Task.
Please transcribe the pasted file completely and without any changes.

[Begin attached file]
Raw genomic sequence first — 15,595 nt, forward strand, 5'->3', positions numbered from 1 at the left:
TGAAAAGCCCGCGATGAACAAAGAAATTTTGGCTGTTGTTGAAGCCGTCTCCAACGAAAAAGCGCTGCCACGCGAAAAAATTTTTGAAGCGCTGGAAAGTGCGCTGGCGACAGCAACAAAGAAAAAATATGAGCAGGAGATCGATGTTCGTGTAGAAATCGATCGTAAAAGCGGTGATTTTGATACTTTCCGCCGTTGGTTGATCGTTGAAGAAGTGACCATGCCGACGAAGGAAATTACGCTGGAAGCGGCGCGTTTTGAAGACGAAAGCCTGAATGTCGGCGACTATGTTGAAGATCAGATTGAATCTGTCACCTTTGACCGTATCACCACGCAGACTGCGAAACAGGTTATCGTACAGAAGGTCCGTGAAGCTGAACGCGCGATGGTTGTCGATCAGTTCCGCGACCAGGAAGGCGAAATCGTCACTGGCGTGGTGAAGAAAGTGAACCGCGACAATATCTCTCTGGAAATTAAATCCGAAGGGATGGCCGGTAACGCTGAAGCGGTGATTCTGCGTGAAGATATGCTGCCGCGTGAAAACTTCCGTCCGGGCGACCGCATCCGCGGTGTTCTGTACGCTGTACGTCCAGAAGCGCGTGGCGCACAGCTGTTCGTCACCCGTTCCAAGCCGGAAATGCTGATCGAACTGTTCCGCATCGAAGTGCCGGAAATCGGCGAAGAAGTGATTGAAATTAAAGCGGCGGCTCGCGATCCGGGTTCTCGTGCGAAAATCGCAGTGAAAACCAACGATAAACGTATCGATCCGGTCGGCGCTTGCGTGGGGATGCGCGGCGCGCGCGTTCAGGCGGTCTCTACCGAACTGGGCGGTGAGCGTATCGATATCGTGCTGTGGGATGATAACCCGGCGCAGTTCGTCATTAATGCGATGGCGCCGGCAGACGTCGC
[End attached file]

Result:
Raw genomic sequence first — 15,595 nt, forward strand, 5'->3', positions numbered from 1 at the left:
TGAAAAGCCCGCGATGAACAAAGAAATTTTGGCTGTTGTTGAAGCCGTCTCCAACGAAAAAGCGCTGCCACGCGAAAAAATTTTTGAAGCGCTGGAAAGTGCGCTGGCGACAGCAACAAAGAAAAAATATGAGCAGGAGATCGATGTTCGTGTAGAAATCGATCGTAAAAGCGGTGATTTTGATACTTTCCGCCGTTGGTTGATCGTTGAAGAAGTGACCATGCCGACGAAGGAAATTACGCTGGAAGCGGCGCGTTTTGAAGACGAAAGCCTGAATGTCGGCGACTATGTTGAAGATCAGATTGAATCTGTCACCTTTGACCGTATCACCACGCAGACTGCGAAACAGGTTATCGTACAGAAGGTCCGTGAAGCTGAACGCGCGATGGTTGTCGATCAGTTCCGCGACCAGGAAGGCGAAATCGTCACTGGCGTGGTGAAGAAAGTGAACCGCGACAATATCTCTCTGGAAATTAAATCCGAAGGGATGGCCGGTAACGCTGAAGCGGTGATTCTGCGTGAAGATATGCTGCCGCGTGAAAACTTCCGTCCGGGCGACCGCATCCGCGGTGTTCTGTACGCTGTACGTCCAGAAGCGCGTGGCGCACAGCTGTTCGTCACCCGTTCCAAGCCGGAAATGCTGATCGAACTGTTCCGCATCGAAGTGCCGGAAATCGGCGAAGAAGTGATTGAAATTAAAGCGGCGGCTCGCGATCCGGGTTCTCGTGCGAAAATCGCAGTGAAAACCAACGATAAACGTATCGATCCGGTCGGCGCTTGCGTGGGGATGCGCGGCGCGCGCGTTCAGGCGGTCTCTACCGAACTGGGCGGTGAGCGTATCGATATCGTGCTGTGGGATGATAACCCGGCGCAGTTCGTCATTAATGCGATGGCGCCGGCAGACGTCGC